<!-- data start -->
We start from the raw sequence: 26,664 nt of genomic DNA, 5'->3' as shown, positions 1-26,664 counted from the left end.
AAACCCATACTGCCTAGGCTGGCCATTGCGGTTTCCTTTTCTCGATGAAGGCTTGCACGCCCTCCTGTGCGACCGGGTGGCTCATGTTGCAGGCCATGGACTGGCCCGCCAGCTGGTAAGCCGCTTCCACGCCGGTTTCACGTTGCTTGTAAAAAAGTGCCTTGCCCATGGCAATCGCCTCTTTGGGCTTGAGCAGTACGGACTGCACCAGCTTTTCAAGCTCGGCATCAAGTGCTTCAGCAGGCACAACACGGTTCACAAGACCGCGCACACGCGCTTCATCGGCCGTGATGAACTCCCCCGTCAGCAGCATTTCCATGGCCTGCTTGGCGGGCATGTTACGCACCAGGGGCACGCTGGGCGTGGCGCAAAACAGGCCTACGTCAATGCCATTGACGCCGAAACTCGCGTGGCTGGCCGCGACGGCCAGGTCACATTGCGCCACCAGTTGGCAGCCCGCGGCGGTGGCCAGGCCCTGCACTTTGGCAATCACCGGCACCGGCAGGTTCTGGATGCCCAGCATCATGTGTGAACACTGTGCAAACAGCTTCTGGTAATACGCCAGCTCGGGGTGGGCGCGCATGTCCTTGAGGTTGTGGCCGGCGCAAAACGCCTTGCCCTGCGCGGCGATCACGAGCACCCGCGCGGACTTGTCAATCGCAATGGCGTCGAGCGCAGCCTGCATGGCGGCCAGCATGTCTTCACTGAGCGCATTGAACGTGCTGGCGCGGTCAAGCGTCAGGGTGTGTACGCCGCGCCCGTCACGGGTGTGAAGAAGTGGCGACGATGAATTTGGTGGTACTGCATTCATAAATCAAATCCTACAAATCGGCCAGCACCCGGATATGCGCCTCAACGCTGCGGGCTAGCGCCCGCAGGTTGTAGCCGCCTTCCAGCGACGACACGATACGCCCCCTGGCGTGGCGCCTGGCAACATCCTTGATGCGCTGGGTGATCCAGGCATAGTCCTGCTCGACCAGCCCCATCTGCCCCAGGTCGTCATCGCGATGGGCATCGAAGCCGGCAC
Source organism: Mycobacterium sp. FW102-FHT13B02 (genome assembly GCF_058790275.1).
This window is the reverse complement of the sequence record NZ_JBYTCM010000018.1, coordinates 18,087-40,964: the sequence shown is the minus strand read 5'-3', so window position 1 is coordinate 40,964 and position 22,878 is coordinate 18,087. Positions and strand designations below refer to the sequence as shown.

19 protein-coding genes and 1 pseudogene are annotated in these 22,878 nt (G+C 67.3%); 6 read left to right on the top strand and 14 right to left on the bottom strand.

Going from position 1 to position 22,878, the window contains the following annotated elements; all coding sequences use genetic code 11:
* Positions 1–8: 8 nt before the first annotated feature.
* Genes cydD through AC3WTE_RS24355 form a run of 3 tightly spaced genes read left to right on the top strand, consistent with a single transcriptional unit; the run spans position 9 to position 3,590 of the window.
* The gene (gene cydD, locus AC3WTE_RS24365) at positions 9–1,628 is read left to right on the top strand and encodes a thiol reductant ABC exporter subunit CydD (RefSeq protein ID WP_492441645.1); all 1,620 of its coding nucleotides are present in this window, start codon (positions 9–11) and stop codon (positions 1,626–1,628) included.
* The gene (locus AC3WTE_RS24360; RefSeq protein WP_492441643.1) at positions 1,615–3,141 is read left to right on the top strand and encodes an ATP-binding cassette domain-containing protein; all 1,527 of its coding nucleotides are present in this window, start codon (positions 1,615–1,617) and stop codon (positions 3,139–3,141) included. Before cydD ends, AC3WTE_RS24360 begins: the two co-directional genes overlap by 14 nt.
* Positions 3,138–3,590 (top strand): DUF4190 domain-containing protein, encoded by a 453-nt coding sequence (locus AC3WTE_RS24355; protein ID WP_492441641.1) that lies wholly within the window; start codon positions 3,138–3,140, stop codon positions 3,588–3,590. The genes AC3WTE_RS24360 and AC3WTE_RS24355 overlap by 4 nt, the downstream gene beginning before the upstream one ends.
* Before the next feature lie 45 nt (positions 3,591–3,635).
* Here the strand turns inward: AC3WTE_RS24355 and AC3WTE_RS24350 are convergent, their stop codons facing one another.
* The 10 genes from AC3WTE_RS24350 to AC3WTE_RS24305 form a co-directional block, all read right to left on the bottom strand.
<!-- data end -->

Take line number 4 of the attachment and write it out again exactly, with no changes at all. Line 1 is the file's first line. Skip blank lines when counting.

This window is the reverse complement of the sequence record NZ_JBYTCM010000018.1, coordinates 18,087-40,964: the sequence shown is the minus strand read 5'-3', so window position 1 is coordinate 40,964 and position 22,878 is coordinate 18,087. Positions and strand designations below refer to the sequence as shown.